Seniors seeking increased income might consider one or more charitable gift annuity agreement if their ultimate objective is to ultimately help charity.
News and Notes....A Princeton University study found that in most of the country, people fee comfortably middle class if they earn $70,000. But in New York City, the figure was $165,000, while the median income in NYC is $55,980 according to the Census Bureau.
In 1970, someone earning $37,000 had the buying power of a $200,000 income today. There were 25 income tax brackets and a $37,000 taxpayer was taxed at the middle of the scale, 13 brackets charged higher rates to those with higher incomes.
Planned Giving a Recipe for Success.... (this article will appear on the Jerold Panas, Linzy & Partners web site shortly)
The Senior Epoch has arrived and charities better start taking it seriously. Organizations without an active planned gift program will miss countless opportunities as the largest wealth transfer in our nation’s history unfolds.
Charitable estate and gift planning is increasingly important as charities search for alternative sources of support within their overall fund raising strategy. Only 7% of the wealth of Americans is in cash, whereas 93% of wealth is in other assets and property. Especially during these challenging economic times fund raisers need to have a comprehensive donor centered approach to securing major support.
Robert F. Sharpe Jr. defines planned giving as “a voluntary gift, of any kind, in any amount, for any purpose (operations, capital or endowment), either current or deferred, that requires the assistance of a qualified volunteer, professional staff person, or the donor’s advisor to help complete the gift.”
Planned giving is a process which involves helping donors expresses their charitable intent using the most appropriate strategy consistent with their desires, lifestyle and financial needs. It provides structure to the gifting process and suggests the most appropriate methods to help donors maximize personal and financial benefits.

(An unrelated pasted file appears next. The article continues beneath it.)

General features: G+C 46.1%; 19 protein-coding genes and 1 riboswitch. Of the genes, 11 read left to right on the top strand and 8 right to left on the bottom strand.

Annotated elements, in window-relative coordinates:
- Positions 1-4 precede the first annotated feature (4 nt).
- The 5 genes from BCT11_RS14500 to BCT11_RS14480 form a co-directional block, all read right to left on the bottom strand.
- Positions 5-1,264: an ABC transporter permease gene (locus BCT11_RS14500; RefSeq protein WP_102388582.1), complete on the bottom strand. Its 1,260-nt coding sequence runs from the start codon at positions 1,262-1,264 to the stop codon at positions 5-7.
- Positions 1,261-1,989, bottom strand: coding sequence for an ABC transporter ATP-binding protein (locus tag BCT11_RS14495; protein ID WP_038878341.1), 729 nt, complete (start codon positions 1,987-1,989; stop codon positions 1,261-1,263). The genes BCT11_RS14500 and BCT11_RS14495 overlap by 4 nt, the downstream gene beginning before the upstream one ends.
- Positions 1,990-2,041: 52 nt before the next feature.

Planned giving is a service to make donors aware of the opportunities for charitable support. It focuses on donor assets not income. Some planned gifts will be current gifts of cash or other assets. These gifts will generate an immediate charitable income tax deduction. Other gifts will be for future support such as a bequest from a will, trust, life insurance or retirement plan. Future gifts may take the form of split-interest life income arrangements where donor’s receive lifetime payments from a gift annuity or charitable trust. Oftentimes it is a combination of both current and future gifts that will allow donors to complete their ultimate gift.
In marketing planned gifts begin with the basics. Educate your board and establish solid policies. Explain how donors may structure a bequest in their will, revocable living trust, life insurance policy, or retirement plan. Many revocable beneficiary designations do not cost donors anything to complete. Create a Legacy Society to encourage and recognize donor commitments.
As you build the program add the more complicated life income arrangements. Charitable gift annuities are popular as they provide donors with a stable life income often greater than other investment alternatives. Charitable remainder trusts are personally tailored to fit the financial and estate planning needs of donors. Expand your program into an “Agents of Wealth” effort by involving area professional as your partners and advocates in the charitable estate planning process.
Marketing planned gifts you must be consistent and persistent to be effective. Your message must be presented to loyal probable donor when they are weighing priorities about their lifestyle, financial circumstances, and charitable objectives.
The real question is not if you should have a planned gift program but how to effectively implement one, and if your leaders are willing to commit the necessary resources.
This is a new section where I will be highlighting some gift expectancies and gift program elements I think will be helpful and informative, not all gifts are included.
Kudos Corner will return next issue.
James E. Connell and Associates is a national consulting service devoted to increasing resources for charities using the power of charitable estate and gift planning techniques.
office: PO Box 3335, 15 Pinewild Drive, Pinehurst, NC 28374